and therefore God was never without his word, nor was his word without him.

"The word was with God, and the Word was God"--for (Joh 1:1) a word is the idea expressed--and thus "the word that was made flesh," (Joh 1:14) became "the brightness of his glory" and "the express image of his person," (Heb 1:3) insomuch that "he who has seen the Son has seen the Father also."

(Joh 14:9)

III. While, then, the phrase "Son of God" denotes a temporal relation, the phrase "the word of God" denotes an eternal, unoriginated relation.

There was a word of God from eternity, but the Son of God began to be in the days of Augustus Caesar.

"Thou art my Son, this day have I begotten thee." (Ps 2:7 Ac 13:33 Heb 1:5)

He was by his resurrection from the dead declared to be the Son of God with a power and evidence extraordinary and divine. The WORD incarnate or dwelling in human flesh, is the person called our Lord and Redeemer, Jesus Christ--and while, in the system of grace,

the Father is the one God, in all the supremacy of his glory--

Jesus is the one Lord in all the divine fulness of sovereign, supreme, and universal authority.

The Lord of Shem, of Abraham, Isaac and Jacob, is the God and the Lord of Christians: for "the child" that has been born to us--and "the son" that has been given, according to another prophet, came from eternity.

"His goings forth have been from of old, from everlasting." [Mic 5:2] Such is the evangelical history of the author of the Christian system as to his antecedent nature and relation in the Deity or Godhead.

But thou, Beth-lehem Ephratah, though thou be little among the thousands of Judah, yet out of thee shall he come forth unto me that is to be ruler in Israel; whose goings forth have been from of old, from everlasting. Micah 5:2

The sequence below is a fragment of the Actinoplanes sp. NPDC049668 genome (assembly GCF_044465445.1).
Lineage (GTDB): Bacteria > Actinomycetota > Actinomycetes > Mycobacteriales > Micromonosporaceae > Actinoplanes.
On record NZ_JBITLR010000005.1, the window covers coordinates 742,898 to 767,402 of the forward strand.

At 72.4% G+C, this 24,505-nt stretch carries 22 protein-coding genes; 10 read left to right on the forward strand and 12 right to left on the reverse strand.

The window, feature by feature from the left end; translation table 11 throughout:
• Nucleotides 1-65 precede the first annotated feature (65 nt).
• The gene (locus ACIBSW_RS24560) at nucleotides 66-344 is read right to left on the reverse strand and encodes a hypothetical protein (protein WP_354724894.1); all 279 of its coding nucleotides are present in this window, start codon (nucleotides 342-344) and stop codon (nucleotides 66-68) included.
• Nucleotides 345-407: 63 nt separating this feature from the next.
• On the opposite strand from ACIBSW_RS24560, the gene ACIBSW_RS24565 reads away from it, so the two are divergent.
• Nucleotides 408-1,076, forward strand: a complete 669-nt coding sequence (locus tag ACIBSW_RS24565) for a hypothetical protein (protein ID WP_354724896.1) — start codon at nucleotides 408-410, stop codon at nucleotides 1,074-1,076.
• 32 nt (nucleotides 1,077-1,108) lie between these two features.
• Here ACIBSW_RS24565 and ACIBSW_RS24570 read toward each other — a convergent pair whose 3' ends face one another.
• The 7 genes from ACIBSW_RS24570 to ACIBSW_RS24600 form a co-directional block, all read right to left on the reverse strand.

Therefore will he give them up, until the time that she which travaileth hath brought forth: then the remnant of his brethren shall return unto the children of Israel. Micah 5 5:3

And he shall stand and feed in the strength of the Lord, in the majesty of the name of the Lord his God; and they shall abide: for now shall he be great unto the ends of the earth. Micah 5 5:4

IV. He became a true and proper SON OF MAN." "A body hast thou prepared me." (Heb 10:5) But the "me" was before "the body."

It dwelt forever "in the bosom of the Father." (Joh 1:18) "I came forth from God," (Joh 16:28) said "the Incarnate Word."

who, though he was God, did not demand and cling to his rights as God, Phil 2:6LIV

but laid aside his mighty power and glory, taking the disguise of a slave and becoming like men. Phil 2:7

And he humbled himself even further, going so far as actually to die a criminal's death on a cross. Phil 2:8

Yet it was because of this that God raised him up to the heights of heaven and gave him a name which is above every other name, Phil 2:9

Great beyond expression and "without controversy, great is the mystery--the secret of godliness." "God was manifest in the flesh." (1Ti 3:16)

"He that has seen me has seen the Father also." (Joh 14:9)

The Son of Man was and is the Son of God--"Emmanuel, God with us." (Mt 1:23) Adored be his name!

The one God in the person of the Father, has commanded all men to worship and honor the one Lord, as they would honor him that sent him: for now in glorifying the Son, we glorify the Father that sent him and that dwells in him. "Know yet not that I am in the Father, and the Father in me." (Joh 14:10,11) Thus spake our Lord Jesus Christ.

Alexander Campbell The Christian System